Title:
Aircraft providing with a lift structure incorporating multiple superposed wings
United States Patent 4541593


Abstract:
The invention relates to an aircraft provided on either side of its fuselage with at least one lift structure constituted by at least two wings whose distal ends are connected either to each other or to at least one wing element, each structure forming in front elevation of said fuselage a closed polygon, and comprising an upper wing and a lower wing, the zone of attachment of the latter on the fuselage possibly being offset in the direction of the streamline flow with respect to the zone of attachment of the upper wing. According to the invention, each of the wings is made so that the values of the moment of inertia and of the lift, both varying as a function of the longitudinal distance, each take a maximum value at a zone of the wing other than the root. The invention is more particularly applicable to aircraft with multiple wing elements.



Inventors:
Cabrol, Lucien (12 rue des Carmes, 13200 Arles, FR)
Application Number:
06/471059
Publication Date:
09/17/1985
Filing Date:
03/01/1983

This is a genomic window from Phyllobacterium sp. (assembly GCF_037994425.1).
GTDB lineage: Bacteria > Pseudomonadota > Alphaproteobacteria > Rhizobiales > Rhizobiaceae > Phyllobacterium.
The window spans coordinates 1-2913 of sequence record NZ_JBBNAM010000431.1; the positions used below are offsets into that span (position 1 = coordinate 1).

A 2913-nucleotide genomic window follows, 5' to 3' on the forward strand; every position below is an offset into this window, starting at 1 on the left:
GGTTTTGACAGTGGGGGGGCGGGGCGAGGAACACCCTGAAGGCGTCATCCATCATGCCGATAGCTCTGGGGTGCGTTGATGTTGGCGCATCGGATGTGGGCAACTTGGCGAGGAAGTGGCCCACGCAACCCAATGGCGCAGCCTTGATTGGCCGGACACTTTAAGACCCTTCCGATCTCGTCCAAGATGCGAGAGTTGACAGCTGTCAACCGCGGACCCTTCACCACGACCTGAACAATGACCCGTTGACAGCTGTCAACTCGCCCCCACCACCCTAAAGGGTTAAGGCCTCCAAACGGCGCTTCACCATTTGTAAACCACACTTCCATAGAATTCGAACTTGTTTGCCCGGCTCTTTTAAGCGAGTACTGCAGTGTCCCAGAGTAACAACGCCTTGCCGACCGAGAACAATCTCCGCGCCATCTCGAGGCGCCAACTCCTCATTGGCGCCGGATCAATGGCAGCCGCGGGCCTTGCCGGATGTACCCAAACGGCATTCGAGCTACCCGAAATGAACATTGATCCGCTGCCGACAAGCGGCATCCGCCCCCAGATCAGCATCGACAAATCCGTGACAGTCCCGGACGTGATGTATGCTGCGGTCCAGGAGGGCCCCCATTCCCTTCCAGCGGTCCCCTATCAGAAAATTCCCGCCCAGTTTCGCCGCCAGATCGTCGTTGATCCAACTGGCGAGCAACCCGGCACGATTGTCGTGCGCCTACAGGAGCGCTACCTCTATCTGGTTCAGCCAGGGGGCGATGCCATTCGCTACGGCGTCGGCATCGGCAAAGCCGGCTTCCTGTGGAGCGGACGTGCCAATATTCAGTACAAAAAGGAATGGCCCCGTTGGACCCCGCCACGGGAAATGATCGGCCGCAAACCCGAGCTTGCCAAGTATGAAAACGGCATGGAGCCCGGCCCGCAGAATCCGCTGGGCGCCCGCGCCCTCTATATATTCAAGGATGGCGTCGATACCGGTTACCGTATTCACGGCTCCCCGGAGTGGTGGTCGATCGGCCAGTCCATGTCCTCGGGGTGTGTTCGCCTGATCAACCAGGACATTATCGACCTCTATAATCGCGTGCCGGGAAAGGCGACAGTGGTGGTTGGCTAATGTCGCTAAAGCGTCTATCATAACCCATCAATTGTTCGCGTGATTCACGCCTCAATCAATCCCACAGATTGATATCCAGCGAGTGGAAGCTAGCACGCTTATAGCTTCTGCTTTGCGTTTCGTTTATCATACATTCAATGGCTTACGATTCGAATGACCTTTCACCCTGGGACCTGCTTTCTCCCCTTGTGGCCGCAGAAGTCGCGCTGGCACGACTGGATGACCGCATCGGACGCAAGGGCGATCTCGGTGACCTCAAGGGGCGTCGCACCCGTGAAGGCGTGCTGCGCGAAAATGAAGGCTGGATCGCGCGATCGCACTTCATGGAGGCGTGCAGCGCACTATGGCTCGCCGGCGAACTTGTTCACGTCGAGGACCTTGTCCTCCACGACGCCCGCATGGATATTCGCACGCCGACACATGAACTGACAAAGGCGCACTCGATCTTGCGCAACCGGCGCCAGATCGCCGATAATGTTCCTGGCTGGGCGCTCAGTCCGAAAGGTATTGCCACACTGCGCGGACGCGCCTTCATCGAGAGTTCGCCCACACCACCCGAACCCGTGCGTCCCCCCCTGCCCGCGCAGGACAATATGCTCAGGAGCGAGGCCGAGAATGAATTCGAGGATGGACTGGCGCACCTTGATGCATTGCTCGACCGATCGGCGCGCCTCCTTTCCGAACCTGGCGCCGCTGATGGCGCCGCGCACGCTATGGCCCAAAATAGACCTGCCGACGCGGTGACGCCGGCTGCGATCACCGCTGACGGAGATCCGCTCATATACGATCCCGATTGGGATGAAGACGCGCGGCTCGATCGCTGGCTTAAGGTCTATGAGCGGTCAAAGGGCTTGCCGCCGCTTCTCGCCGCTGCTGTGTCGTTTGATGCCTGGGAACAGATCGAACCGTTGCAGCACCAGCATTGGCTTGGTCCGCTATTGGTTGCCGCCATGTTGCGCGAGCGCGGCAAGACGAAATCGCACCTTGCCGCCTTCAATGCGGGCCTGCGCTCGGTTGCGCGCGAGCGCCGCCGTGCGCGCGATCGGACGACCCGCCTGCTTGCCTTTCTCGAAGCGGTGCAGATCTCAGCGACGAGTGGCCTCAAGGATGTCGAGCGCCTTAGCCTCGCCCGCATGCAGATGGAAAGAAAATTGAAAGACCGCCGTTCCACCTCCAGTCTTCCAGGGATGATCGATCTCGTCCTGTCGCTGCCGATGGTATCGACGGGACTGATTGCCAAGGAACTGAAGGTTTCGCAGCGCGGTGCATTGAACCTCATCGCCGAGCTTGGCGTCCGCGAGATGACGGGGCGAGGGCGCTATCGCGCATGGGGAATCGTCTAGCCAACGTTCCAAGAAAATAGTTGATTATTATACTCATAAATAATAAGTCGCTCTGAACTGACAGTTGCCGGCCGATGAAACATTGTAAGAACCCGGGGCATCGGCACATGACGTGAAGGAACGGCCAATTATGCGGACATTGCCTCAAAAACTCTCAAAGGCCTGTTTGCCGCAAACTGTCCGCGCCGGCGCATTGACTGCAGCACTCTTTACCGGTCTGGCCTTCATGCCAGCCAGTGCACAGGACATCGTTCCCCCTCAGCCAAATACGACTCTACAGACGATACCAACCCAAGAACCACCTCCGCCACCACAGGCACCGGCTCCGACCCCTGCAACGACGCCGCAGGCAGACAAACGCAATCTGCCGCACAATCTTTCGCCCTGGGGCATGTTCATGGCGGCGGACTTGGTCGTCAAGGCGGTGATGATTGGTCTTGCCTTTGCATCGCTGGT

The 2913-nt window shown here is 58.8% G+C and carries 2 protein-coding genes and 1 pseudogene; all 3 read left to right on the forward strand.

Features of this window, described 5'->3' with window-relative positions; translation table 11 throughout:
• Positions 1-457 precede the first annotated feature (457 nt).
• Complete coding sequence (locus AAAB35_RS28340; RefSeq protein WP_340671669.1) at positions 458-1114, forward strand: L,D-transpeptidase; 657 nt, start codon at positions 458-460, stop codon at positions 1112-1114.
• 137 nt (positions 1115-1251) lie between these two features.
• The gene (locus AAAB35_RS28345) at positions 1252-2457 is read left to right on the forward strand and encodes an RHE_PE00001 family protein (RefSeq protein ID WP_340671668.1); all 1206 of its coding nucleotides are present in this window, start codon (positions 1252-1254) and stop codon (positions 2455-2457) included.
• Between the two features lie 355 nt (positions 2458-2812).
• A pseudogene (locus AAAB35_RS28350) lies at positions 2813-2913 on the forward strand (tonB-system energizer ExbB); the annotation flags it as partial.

Assignee:
CABROL; LUCIEN
Primary Class:
Other Classes:
244/45A, 244/91, 244/199.4
International Classes:
B64C39/06; (IPC1-7): B64C39/08; B64C39/12
Field of Search:
244/37, 244/38, 244/45R, 244/46, 244/47, 244/123, 244/35R, 244/45A, 244/13, 244/91
View Patent Images:
US Patent References:
4365773Joined wing aircraft1982-12-28Wolkovitch244/45R
4090681Airplane with two superposed wings1978-05-23Zimmer244/45R
3985317Short coupled airplane with variable wing lift1976-10-12Geraci et al.244/45R
3834654BOXPLANE WING AND AIRCRAFT1974-09-10Miranda244/45R
3695557BIPLANE CONSTRUCTION1972-10-03Pitts244/45R
2075787Tiltable wing1937-04-06Adams244/47
1802283Aeroplane wing1931-04-21Simmonds244/35R
1650954Airplane1927-11-29Miller244/37
1558958Airplane construction1925-10-27Williams244/37
1549079Biplane wing for aircraft1925-08-11Folland et al.244/35R



Foreign References:
DE2525387June, 1927244/38
GB157271A1922-04-10244/47
DE525387C1931-10-06
Primary Examiner:
Barefoot, Galen L.
Attorney, Agent or Firm:
Fisher, Christen & Sabol
Claims:
What is claimed is:

1. An aircraft, comprising in combination:

a fuselage having two sides;

including on each said side of said fuselage at least one lift structure constituted by at least an upper wing and a lower wing, each said wing being connected at one end thereof to the fuselage and at the other end to at least one wing element, such that each lift structure forms in front elevation with the side of the fuselage a closed polygon;

each said wing being hingedly secured to said fuselage and to a portion of said element so as to form a semi-rigid embedding, allowing small rotations of each wing in a vertical plane containing the median line of each respective said wing; and